Unmanned Systems Technology 042 | Mayflower Autonomous Ship | Embedded Computing | ElevonX Sierra VTOL | UUVs insight | Flygas Engineering GAS418S | Ocean Business 2021 report | Electric motors | Priva Kompano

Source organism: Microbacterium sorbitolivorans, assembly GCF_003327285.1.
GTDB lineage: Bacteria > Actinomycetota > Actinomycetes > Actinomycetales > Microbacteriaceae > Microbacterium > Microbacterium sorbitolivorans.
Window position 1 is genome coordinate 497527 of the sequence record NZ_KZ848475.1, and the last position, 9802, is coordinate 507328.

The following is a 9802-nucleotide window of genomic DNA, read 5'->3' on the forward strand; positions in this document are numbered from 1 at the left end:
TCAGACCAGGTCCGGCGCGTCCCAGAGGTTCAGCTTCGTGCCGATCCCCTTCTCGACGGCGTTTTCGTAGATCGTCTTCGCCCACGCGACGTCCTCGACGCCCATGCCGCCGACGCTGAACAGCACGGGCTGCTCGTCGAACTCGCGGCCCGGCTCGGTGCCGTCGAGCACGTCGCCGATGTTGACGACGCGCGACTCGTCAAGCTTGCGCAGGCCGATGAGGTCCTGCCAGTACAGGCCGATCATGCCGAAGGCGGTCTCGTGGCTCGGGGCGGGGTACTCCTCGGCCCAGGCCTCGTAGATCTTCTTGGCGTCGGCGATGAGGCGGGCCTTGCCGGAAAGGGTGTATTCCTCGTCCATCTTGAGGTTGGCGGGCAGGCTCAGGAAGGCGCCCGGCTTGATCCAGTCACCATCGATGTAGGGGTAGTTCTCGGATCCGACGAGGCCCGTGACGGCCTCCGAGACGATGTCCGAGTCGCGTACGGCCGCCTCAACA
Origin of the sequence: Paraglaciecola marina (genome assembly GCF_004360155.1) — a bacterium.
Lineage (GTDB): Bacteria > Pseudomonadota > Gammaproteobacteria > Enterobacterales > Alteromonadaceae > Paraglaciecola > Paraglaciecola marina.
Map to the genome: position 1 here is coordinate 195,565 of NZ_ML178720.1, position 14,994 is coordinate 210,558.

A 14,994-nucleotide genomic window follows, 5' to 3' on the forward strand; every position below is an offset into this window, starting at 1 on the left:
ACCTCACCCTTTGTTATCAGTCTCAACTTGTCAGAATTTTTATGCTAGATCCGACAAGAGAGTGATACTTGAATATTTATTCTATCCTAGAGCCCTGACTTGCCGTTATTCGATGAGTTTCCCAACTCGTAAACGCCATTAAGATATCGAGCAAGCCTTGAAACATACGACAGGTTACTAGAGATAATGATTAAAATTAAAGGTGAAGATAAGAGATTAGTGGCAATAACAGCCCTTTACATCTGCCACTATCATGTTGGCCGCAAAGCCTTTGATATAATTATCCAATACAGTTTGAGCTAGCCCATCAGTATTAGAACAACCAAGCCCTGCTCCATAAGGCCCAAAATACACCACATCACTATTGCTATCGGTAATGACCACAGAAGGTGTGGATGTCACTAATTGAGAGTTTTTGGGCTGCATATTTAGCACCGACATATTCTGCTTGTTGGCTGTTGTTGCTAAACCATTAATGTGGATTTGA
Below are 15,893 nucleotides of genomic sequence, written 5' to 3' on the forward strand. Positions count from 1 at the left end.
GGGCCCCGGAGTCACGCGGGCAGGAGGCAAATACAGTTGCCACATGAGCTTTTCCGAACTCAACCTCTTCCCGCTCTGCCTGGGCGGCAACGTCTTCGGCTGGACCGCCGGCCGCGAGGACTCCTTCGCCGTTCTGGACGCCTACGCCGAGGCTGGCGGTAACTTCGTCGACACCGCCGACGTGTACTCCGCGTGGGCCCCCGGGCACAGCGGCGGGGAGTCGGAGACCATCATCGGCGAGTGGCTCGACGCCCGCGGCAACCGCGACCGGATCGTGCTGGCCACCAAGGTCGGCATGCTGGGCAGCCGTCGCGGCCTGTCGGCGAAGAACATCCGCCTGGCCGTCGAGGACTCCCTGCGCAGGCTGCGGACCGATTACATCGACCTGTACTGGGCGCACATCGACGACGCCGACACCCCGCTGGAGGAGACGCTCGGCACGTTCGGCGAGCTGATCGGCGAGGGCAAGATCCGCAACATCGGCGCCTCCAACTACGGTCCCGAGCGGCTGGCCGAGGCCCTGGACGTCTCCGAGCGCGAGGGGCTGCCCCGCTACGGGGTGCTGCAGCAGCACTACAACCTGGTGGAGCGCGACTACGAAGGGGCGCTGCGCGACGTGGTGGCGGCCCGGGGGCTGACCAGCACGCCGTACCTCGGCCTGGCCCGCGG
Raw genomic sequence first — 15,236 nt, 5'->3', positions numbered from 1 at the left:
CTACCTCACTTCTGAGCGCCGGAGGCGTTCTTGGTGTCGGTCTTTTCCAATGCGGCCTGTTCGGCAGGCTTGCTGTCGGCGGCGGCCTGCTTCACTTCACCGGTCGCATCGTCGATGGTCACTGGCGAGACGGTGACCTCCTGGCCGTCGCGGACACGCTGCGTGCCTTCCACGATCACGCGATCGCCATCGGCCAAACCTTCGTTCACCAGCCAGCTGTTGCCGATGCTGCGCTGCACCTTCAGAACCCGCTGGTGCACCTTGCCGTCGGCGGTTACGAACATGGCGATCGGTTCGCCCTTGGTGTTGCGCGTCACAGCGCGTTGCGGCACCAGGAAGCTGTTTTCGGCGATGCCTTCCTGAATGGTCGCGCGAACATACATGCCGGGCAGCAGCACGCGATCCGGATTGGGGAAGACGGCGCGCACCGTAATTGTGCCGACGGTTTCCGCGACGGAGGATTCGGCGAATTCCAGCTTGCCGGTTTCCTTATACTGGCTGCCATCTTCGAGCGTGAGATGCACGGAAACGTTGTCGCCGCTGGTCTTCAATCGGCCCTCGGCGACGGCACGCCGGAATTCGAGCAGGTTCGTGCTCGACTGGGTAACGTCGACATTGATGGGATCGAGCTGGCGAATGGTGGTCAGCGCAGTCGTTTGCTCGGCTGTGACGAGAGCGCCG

42 D esigning embedded systems for unmanned vehicles involves a balance of reliability and safety. Added to that are the challenges of components currently in short supply and an increasing drive to use interoperable COTS systems. Then there is the software needed to enable a safe, secure and reliable system. Modular processor and sensor boards provide more flexibility for customisation, and standards have emerged over recent years to support the demands of embedded designs. Processor module standards range from PC/104e and COM Express for x86 processors to Qseven and SMARC for ARM-based processors, while larger 3U and 6U boards are standardising on the OpenVPX standard and are being combined via the Sensor Open System Architecture (SOSA). From a software perspective, new tools for model-based design are allowing the automatic generation of code, minimising the verification and testing requirements and allowing the code to be ported quickly and easily to different processors and boards. This is helping to reduce the development cycle for embedded designs. Embedded design With any unmanned product, the key is reliability across the whole system. This has to be balanced against the need to interface with many different products and their multiple configurations. For example, with an ECU for a UAV gasoline engine, there will be a few variations in the hardware depending on the inputs and connectors and the specification of the airframe, using a CAN interface to link to the rest of the system. The key is the customisation. The base design handles the trigger input from a missing tooth wheel on the crank shaft that provides the timing information. The ECU’s function is a matter of getting the crank position signal, determining the position of the cylinder and when the fuel injector needs to be opened and the coil fired. Customers send the engine to the developer to run the system and make sure there are no issues, and customise the hardware and the software. Printed circuit boards made locally provide a quick turnaround with an assurance of reliability, or the software can be ported to run on a controller elsewhere in the system. This highlights the demands of customisation in both hardware and software for embedded systems. One increasingly popular way to provide customisation with COTS is to use a processor module. With this approach, Module-based embedded designs help greatly with customising unmanned systems, and as Nick Flaherty reports, standards have been emerging to support them Custom support February/March 2022 | Unmanned Systems Technology A COM Express Type 6 module on a carrier (Courtesy of WIN Systems)